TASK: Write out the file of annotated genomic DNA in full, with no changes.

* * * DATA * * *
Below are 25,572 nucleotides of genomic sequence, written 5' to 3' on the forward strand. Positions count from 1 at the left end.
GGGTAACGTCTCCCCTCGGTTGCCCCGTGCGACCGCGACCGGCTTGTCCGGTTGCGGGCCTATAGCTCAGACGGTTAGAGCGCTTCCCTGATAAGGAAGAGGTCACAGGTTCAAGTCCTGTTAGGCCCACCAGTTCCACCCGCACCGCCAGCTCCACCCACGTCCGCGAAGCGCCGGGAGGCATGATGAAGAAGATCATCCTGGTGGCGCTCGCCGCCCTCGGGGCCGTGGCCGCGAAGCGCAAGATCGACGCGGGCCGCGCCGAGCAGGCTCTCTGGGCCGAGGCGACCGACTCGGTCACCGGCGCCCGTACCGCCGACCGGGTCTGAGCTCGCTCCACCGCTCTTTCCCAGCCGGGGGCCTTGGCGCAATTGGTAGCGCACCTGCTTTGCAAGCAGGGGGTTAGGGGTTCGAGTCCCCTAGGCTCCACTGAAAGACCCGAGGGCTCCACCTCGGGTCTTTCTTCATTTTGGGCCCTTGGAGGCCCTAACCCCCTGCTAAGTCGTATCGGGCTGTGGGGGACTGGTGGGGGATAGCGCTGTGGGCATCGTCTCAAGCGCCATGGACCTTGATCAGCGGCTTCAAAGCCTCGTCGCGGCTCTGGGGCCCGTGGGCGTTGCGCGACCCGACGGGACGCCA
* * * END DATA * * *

Below are 25,572 nucleotides of genomic sequence, written 5' to 3' on the forward strand. Positions count from 1 at the left end.
GGGTAACGTCTCCCCTCGGTTGCCCCGTGCGACCGCGACCGGCTTGTCCGGTTGCGGGCCTATAGCTCAGACGGTTAGAGCGCTTCCCTGATAAGGAAGAGGTCACAGGTTCAAGTCCTGTTAGGCCCACCAGTTCCACCCGCACCGCCAGCTCCACCCACGTCCGCGAAGCGCCGGGAGGCATGATGAAGAAGATCATCCTGGTGGCGCTCGCCGCCCTCGGGGCCGTGGCCGCGAAGCGCAAGATCGACGCGGGCCGCGCCGAGCAGGCTCTCTGGGCCGAGGCGACCGACTCGGTCACCGGCGCCCGTACCGCCGACCGGGTCTGAGCTCGCTCCACCGCTCTTTCCCAGCCGGGGGCCTTGGCGCAATTGGTAGCGCACCTGCTTTGCAAGCAGGGGGTTAGGGGTTCGAGTCCCCTAGGCTCCACTGAAAGACCCGAGGGCTCCACCTCGGGTCTTTCTTCATTTTGGGCCCTTGGAGGCCCTAACCCCCTGCTAAGTCGTATCGGGCTGTGGGGGACTGGTGGGGGATAGCGCTGTGGGCATCGTCTCAAGCGCCATGGACCTTGATCAGCGGCTTCAAAGCCTCGTCGCGGCTCTGGGGCCCGTGGGCGTTGCGCGACCCGACGGGACGCCA